That’s what I wanted to yell to farm intern, Liz Green, today when I saw the woodchuck at the far end of the field feasting on newly planted lettuce. We don’t have a gun, and it’d probably be illegal to fire one in Belmont. Instead, I asked her to grab the “woodchuck supplies”. Shovel and bombs in hand, we slowly approached the demon, er, woodchuck. A hungry male adolescent ‘chuck with an attitude like he owned the place. He spotted us, so we started running toward him. Not because we thought we could catch him. Goodness, no. Not after a day spent doing hard farm labor! We wanted to see where he was headed. For the past week, his home has been impossible to find. We walk the perimeter of the farm several times a day searching for his lair to no avail.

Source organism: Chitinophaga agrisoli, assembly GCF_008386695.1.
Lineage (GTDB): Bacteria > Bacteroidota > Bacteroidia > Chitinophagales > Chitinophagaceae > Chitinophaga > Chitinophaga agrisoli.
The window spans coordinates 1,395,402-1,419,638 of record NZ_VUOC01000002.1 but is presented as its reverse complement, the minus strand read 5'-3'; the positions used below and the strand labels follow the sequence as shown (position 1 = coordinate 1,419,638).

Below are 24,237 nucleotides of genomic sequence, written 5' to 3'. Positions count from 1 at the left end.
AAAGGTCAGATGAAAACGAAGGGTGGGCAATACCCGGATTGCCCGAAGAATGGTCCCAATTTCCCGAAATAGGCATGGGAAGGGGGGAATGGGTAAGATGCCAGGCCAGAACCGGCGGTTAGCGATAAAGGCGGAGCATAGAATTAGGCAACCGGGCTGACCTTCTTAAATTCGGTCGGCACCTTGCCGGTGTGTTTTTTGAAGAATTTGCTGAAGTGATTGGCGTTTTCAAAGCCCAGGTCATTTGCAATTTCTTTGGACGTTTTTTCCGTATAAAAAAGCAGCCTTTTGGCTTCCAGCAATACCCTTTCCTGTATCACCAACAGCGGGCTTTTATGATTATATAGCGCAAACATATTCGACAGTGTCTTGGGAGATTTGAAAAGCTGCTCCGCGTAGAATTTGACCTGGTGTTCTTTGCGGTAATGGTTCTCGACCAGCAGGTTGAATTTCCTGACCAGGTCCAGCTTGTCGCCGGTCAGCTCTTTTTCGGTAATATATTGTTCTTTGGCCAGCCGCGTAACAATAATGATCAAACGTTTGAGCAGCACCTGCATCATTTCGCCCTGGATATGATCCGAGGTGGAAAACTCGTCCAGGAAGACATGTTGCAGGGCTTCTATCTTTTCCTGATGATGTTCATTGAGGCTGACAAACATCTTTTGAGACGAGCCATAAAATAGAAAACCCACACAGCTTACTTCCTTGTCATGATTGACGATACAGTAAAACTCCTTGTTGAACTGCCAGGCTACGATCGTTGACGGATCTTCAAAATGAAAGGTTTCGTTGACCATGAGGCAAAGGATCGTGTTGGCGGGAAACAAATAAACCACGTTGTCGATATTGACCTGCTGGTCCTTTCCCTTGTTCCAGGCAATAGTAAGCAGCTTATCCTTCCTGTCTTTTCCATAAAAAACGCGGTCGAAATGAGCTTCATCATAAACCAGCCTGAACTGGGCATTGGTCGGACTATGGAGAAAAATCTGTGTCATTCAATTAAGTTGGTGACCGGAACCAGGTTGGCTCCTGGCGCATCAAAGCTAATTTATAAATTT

Well, today we found FIVE open, active holes. FIVE. There were none this morning when we looked. Liz and I wondered if someone’s been trapping woodchucks and bringing them to the farm. Probably not, since this would be illegal, as well as just plain mean (mean to me, my customers AND the woodchuck). Or maybe May 9 is Woodchuck Pilgrimage Day — they all come the farm to have a big party.
Anyway, when I left at 6:30 this evening there were no active woodchuck holes. To date, around $1,200 in lettuce and peas has been lost to woodchucks. Not a catastrophe, since I always plant more than is needed, but very annoying. I’ll keep you posted.